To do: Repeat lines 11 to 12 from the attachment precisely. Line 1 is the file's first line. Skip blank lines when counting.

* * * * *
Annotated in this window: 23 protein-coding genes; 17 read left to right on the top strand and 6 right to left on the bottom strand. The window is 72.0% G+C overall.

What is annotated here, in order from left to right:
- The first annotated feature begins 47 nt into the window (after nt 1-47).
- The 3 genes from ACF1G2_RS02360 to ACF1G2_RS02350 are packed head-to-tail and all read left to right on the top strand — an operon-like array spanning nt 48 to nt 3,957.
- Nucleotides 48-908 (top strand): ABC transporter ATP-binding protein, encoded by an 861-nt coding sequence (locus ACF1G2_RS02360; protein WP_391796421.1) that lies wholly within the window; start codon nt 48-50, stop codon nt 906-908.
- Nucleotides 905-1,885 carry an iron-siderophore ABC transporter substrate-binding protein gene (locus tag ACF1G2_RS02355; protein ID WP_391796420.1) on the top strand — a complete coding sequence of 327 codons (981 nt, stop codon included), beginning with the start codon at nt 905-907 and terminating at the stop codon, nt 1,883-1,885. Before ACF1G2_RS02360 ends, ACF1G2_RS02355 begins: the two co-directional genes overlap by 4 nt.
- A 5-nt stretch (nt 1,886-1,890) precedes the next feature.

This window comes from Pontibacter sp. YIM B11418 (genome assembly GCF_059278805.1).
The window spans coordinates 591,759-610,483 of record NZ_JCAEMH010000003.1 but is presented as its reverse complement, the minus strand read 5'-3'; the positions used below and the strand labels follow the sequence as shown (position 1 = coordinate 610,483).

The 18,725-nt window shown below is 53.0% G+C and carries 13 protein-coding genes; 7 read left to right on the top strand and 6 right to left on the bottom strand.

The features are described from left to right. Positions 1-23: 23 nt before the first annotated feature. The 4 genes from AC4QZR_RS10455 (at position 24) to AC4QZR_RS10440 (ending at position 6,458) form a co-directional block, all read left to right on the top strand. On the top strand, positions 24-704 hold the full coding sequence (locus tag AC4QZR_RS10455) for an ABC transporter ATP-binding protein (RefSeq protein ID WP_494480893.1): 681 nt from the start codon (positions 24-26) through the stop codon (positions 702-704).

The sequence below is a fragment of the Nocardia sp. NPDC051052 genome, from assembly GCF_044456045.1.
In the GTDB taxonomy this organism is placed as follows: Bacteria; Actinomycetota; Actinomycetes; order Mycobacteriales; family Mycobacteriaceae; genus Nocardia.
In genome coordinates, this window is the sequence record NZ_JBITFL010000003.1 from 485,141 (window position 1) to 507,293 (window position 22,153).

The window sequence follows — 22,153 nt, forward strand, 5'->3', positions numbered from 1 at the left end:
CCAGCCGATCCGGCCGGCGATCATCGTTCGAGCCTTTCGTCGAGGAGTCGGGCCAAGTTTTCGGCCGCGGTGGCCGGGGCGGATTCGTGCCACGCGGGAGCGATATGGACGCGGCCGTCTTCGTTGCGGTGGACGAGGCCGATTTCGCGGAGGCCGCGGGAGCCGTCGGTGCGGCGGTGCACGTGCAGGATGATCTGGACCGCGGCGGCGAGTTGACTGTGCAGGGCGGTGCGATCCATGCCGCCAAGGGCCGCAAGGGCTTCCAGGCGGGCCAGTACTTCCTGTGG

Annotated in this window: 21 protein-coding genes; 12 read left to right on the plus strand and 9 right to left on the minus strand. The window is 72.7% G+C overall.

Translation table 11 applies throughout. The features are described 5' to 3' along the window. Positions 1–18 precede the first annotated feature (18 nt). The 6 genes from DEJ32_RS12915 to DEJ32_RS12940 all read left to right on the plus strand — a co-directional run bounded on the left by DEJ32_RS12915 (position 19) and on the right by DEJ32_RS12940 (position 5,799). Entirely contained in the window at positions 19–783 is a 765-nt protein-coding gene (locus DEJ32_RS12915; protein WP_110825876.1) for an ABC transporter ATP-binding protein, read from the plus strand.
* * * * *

The features are described from left to right. Positions 1-23: 23 nt before the first annotated feature. The 4 genes from AC4QZR_RS10455 (at position 24) to AC4QZR_RS10440 (ending at position 6,458) form a co-directional block, all read left to right on the top strand. On the top strand, positions 24-704 hold the full coding sequence (locus tag AC4QZR_RS10455) for an ABC transporter ATP-binding protein (RefSeq protein ID WP_494480893.1): 681 nt from the start codon (positions 24-26) through the stop codon (positions 702-704).

The sequence below is a fragment of the Nocardia sp. NPDC051052 genome, from assembly GCF_044456045.1.